Footage of the discussions was shown to an audience gathered in the lounge, prompting Lauren Cooper, Companionship Team member, to say: “It was incredibly reflective and moving.”

One relative, Gill Knight, who was present, said: “I think it is great what they have done here. I heard the residents talking about their memories and it was just so special.”

Belmore Lodge also invited residents to make clay poppies and produce their own paintings on the subject of Remembrance.

Among activities at other Colten Care homes, residents at Bourne View in Poole painted poppy images on pebbles for distribution in the neighbourhood, Whitecliffe House in Blandford held a poppy-themed colouring competition with local schoolchildren and Newstone House in Sturminster Newton welcomed the Shroton Ukulele Band to play at a British-themed Remembrance afternoon.

All 21 Colten Care homes hold annual services of Remembrance in line with wider Armistice Day commemorations.

A key aim is to honour veterans living in each home and families with current serving personnel.

At some homes, including Brook View in West Moors, Dorset, residents are invited to join official parades and services taking place in the community and to lay wreaths.

Royal reply amazes our poet Jennifer

Jennifer who wrote and sent the Queen a poem as a Diamond Jubilee tribute has spoken of her joy and amazement in receiving a reply.
Jennifer Whitaker, a fan of wordplay, penned and sent off the nine-line verse shortly before the national celebration in June.

It accompanied a letter from our home summarising how residents and staff would be marking the occasion.

Neither Jennifer nor anyone else at the home expected to hear back, but amid great excitement a letter with a Windsor Castle masthead arrived at reception.

It was addressed to ‘Braemar Lodge residents and staff’, sent care of Jackie Cash, Home Manager, and signed and dated in blue ink by Lady-in-Waiting Mary Morrison.

In the typed note, Mary writes: “The Queen wishes me to thank you for your letter in which you told Her Majesty about your preparations for The Queen’s Platinum Jubilee.

“Her Majesty was pleased to hear about your celebrations and hopes you had a wonderful time and have enjoyed sharing your many memories of special Royal events in times past.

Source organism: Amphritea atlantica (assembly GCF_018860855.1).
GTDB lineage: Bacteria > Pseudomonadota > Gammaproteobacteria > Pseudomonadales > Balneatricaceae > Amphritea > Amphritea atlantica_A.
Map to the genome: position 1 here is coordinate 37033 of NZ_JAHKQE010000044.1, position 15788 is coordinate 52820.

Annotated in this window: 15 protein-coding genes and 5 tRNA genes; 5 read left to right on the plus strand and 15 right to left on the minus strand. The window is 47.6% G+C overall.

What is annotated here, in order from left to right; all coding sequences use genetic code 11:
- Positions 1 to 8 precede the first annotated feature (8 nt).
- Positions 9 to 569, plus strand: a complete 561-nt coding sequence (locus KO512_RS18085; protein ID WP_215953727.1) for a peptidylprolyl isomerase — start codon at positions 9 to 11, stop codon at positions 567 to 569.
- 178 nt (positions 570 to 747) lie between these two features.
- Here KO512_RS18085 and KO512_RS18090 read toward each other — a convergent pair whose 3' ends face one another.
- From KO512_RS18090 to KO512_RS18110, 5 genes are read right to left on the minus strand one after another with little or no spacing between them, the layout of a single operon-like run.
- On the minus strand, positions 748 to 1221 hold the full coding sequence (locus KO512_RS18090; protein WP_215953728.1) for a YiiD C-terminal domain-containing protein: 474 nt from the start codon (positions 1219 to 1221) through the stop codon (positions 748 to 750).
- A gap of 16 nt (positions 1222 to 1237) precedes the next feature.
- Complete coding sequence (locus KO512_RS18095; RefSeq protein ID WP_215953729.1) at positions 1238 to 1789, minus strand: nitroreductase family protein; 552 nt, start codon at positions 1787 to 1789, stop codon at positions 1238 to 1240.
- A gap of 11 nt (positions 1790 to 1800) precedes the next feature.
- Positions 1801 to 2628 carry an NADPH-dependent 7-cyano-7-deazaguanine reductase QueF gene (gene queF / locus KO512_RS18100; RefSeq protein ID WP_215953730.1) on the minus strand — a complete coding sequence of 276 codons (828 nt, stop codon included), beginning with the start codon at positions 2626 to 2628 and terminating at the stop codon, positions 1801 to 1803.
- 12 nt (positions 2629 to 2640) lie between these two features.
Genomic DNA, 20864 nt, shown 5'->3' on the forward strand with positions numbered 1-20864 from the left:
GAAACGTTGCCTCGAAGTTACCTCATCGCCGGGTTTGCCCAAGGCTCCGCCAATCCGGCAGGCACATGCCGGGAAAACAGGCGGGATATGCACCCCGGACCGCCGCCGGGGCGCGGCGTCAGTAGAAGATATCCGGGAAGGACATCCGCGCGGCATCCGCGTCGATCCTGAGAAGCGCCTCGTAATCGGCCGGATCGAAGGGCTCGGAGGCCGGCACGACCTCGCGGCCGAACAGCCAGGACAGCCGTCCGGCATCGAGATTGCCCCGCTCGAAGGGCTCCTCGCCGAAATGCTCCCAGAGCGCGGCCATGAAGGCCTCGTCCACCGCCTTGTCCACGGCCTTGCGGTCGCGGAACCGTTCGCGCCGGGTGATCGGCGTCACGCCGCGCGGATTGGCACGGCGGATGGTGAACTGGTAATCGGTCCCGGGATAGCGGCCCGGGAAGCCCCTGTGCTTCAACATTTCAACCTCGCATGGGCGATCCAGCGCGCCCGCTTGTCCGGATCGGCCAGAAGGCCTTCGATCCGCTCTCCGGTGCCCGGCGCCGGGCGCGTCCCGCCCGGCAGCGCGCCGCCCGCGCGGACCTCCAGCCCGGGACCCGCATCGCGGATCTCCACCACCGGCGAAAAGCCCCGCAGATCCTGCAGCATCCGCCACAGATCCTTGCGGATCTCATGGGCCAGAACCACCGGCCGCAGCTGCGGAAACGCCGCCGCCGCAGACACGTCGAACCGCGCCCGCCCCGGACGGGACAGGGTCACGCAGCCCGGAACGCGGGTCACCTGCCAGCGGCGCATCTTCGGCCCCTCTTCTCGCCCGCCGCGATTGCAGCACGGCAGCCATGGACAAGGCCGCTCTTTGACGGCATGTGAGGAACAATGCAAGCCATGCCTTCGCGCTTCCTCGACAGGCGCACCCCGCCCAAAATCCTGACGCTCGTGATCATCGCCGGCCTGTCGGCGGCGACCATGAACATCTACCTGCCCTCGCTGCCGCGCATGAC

“I am also to say how touched The Queen was by the warm tribute to Her Majesty composed by Mrs Jennifer Whitaker.
“The Queen much appreciates your thoughts for her and your kindness in writing as you did in this historic year.”

When staff showed Jennifer the letter, she said: “I just couldn’t believe it. I was thrilled. I felt quite overcome and emotional.

“The Queen really is a marvellous lady and for her to have instructed such a response is amazing.”

Jackie said: “We accompanied Jennifer’s poem with a summary of what we had planned for the Jubilee, including our garden party, making a mosaic tribute and attending the lighting of the Beacon on Old Sarum.

“We had been waiting with cautious anticipation for a possible reply but when you think of the thousands of messages the Queen must receive, especially recently with the Jubilee, it’s astonishing that she and her staff took the time to respond to us.
“We’ve given the letter of reply to Jennifer to keep. She is overjoyed by it. We’re having it framed and I’m sure it will have pride of place in her room.”
Jennifer’s poem is titled: ‘God save our Queen Elizabeth of three score years and ten’.

‘I doubt the world will ever see the like of her again

She went to Kenya as a Princess, came back as a Queen

This is the memory most poignant I have ever seen.

Serious at serious moments but tickled pink by fun

“Good morning Mr Bond” and the Olympics had begun

Through silver, gold now platinum years

She has been our rock and stay

So, God Save Queen Elizabeth

Hip Hip Hip Hurray!!’

Reflecting on her poem, Jennifer said: “I’ve always written poetry, ever since childhood. I call it ‘doggerel’, comic verse that doesn’t necessarily have a rhythm.